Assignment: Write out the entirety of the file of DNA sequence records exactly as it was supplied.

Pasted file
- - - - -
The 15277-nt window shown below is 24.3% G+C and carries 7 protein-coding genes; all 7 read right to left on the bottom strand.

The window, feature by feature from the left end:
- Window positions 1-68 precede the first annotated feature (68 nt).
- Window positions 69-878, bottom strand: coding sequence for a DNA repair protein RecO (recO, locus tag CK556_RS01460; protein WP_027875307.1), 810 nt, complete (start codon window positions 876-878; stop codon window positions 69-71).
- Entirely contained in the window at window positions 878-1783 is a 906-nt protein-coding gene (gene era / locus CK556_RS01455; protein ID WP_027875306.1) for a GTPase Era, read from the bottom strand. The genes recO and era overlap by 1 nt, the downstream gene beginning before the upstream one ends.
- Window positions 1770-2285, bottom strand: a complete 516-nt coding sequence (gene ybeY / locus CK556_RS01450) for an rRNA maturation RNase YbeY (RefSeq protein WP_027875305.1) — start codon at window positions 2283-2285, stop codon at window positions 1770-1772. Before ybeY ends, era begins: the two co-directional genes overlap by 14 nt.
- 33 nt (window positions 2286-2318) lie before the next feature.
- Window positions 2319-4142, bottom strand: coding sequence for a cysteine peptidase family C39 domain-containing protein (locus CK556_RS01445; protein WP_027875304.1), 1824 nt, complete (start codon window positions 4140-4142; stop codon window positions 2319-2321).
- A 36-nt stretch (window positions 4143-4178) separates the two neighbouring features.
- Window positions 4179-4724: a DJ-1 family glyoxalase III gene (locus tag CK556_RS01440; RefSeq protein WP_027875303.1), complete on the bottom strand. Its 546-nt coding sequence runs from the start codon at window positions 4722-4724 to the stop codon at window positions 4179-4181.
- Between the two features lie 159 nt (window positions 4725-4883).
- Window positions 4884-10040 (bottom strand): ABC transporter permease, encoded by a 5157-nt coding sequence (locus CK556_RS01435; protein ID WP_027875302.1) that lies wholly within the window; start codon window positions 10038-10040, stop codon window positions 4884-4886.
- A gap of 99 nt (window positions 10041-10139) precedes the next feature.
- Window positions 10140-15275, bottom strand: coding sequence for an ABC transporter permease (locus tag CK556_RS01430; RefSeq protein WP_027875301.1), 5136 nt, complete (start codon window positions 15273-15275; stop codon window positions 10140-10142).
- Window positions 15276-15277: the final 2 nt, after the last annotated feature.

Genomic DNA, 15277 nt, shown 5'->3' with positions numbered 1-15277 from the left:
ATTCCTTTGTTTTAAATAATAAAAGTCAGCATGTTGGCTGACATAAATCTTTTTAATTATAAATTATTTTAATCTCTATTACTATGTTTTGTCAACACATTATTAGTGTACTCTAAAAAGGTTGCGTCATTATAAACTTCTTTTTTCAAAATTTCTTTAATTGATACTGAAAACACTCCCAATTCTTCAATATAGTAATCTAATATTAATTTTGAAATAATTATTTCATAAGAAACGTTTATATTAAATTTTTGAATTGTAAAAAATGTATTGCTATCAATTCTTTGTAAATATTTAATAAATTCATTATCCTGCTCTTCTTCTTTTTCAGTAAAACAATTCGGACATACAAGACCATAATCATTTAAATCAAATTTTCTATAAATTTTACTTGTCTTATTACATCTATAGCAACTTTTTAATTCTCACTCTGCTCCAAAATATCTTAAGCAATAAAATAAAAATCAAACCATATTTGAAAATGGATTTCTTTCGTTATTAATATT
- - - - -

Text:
The 15277-nt window shown below is 24.3% G+C and carries 7 protein-coding genes; all 7 read right to left on the bottom strand.

The window, feature by feature from the left end:
- Window positions 1-68 precede the first annotated feature (68 nt).
- Window positions 69-878, bottom strand: coding sequence for a DNA repair protein RecO (recO, locus tag CK556_RS01460; protein WP_027875307.1), 810 nt, complete (start codon window positions 876-878; stop codon window positions 69-71).
- Entirely contained in the window at window positions 878-1783 is a 906-nt protein-coding gene (gene era / locus CK556_RS01455; protein ID WP_027875306.1) for a GTPase Era, read from the bottom strand. The genes recO and era overlap by 1 nt, the downstream gene beginning before the upstream one ends.
- Window positions 1770-2285, bottom strand: a complete 516-nt coding sequence (gene ybeY / locus CK556_RS01450) for an rRNA maturation RNase YbeY (RefSeq protein WP_027875305.1) — start codon at window positions 2283-2285, stop codon at window positions 1770-1772. Before ybeY ends, era begins: the two co-directional genes overlap by 14 nt.
- 33 nt (window positions 2286-2318) lie before the next feature.
- Window positions 2319-4142, bottom strand: coding sequence for a cysteine peptidase family C39 domain-containing protein (locus CK556_RS01445; protein WP_027875304.1), 1824 nt, complete (start codon window positions 4140-4142; stop codon window positions 2319-2321).
- A 36-nt stretch (window positions 4143-4178) separates the two neighbouring features.
- Window positions 4179-4724: a DJ-1 family glyoxalase III gene (locus tag CK556_RS01440; RefSeq protein WP_027875303.1), complete on the bottom strand. Its 546-nt coding sequence runs from the start codon at window positions 4722-4724 to the stop codon at window positions 4179-4181.
- Between the two features lie 159 nt (window positions 4725-4883).
- Window positions 4884-10040 (bottom strand): ABC transporter permease, encoded by a 5157-nt coding sequence (locus CK556_RS01435; protein ID WP_027875302.1) that lies wholly within the window; start codon window positions 10038-10040, stop codon window positions 4884-4886.
- A gap of 99 nt (window positions 10041-10139) precedes the next feature.
- Window positions 10140-15275, bottom strand: coding sequence for an ABC transporter permease (locus tag CK556_RS01430; RefSeq protein WP_027875301.1), 5136 nt, complete (start codon window positions 15273-15275; stop codon window positions 10140-10142).
- Window positions 15276-15277: the final 2 nt, after the last annotated feature.

Genomic DNA, 15277 nt, shown 5'->3' with positions numbered 1-15277 from the left:
ATTCCTTTGTTTTAAATAATAAAAGTCAGCATGTTGGCTGACATAAATCTTTTTAATTATAAATTATTTTAATCTCTATTACTATGTTTTGTCAACACATTATTAGTGTACTCTAAAAAGGTTGCGTCATTATAAACTTCTTTTTTCAAAATTTCTTTAATTGATACTGAAAACACTCCCAATTCTTCAATATAGTAATCTAATATTAATTTTGAAATAATTATTTCATAAGAAACGTTTATATTAAATTTTTGAATTGTAAAAAATGTATTGCTATCAATTCTTTGTAAATATTTAATAAATTCATTATCCTGCTCTTCTTCTTTTTCAGTAAAACAATTCGGACATACAAGACCATAATCATTTAAATCAAATTTTCTATAAATTTTACTTGTCTTATTACATCTATAGCAACTTTTTAATTCTCACTCTGCTCCAAAATATCTTAAGCAATAAAATAAAAATCAAACCATATTTGAAAATGGATTTCTTTCGTTATTAATATT